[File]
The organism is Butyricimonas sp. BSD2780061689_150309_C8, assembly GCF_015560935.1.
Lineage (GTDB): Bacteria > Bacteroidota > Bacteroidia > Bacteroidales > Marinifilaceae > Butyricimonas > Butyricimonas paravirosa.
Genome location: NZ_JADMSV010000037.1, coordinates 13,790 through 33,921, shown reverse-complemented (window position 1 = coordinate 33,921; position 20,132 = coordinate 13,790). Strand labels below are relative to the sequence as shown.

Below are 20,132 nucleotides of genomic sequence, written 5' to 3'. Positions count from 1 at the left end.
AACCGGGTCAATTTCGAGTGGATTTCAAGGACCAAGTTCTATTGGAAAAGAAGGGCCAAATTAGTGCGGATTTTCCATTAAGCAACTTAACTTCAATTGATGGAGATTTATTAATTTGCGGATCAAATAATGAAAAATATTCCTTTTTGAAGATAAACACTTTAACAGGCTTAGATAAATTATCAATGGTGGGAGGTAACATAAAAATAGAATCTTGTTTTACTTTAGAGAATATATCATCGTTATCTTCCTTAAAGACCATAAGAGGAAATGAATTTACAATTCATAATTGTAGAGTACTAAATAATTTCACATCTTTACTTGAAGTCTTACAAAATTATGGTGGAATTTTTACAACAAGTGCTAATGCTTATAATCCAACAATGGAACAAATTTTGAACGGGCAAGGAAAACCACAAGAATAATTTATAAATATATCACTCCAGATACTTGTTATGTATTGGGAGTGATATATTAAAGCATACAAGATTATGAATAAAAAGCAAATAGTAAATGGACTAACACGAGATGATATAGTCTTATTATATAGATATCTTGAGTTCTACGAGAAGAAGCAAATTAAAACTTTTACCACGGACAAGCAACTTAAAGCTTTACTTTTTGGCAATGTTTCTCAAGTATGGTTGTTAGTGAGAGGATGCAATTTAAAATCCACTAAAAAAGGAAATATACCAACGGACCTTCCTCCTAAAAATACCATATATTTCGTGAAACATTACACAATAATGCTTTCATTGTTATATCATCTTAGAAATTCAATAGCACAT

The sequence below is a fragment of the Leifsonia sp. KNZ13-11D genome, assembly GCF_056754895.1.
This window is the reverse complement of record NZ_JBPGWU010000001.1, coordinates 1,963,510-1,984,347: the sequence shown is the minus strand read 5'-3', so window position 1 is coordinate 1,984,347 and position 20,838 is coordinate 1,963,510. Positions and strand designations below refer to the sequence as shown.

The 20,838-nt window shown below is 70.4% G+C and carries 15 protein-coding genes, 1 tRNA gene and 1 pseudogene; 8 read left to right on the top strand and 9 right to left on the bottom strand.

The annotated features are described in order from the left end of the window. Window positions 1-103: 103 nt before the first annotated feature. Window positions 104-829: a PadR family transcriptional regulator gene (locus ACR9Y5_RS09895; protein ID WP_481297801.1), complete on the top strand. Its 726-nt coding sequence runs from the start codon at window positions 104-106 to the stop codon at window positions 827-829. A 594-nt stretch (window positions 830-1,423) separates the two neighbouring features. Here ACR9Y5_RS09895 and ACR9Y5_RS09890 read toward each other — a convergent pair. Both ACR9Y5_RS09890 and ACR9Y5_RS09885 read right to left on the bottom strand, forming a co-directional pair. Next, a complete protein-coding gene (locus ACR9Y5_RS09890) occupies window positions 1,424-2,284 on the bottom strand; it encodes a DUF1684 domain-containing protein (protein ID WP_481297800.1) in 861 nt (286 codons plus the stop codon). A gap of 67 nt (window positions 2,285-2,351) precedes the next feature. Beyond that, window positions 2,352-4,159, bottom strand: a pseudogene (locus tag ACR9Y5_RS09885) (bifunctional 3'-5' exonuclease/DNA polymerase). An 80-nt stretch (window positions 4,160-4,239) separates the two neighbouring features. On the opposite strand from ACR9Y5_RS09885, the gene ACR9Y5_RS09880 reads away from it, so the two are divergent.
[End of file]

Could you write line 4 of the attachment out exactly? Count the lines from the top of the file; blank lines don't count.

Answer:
Below are 20,132 nucleotides of genomic sequence, written 5' to 3'. Positions count from 1 at the left end.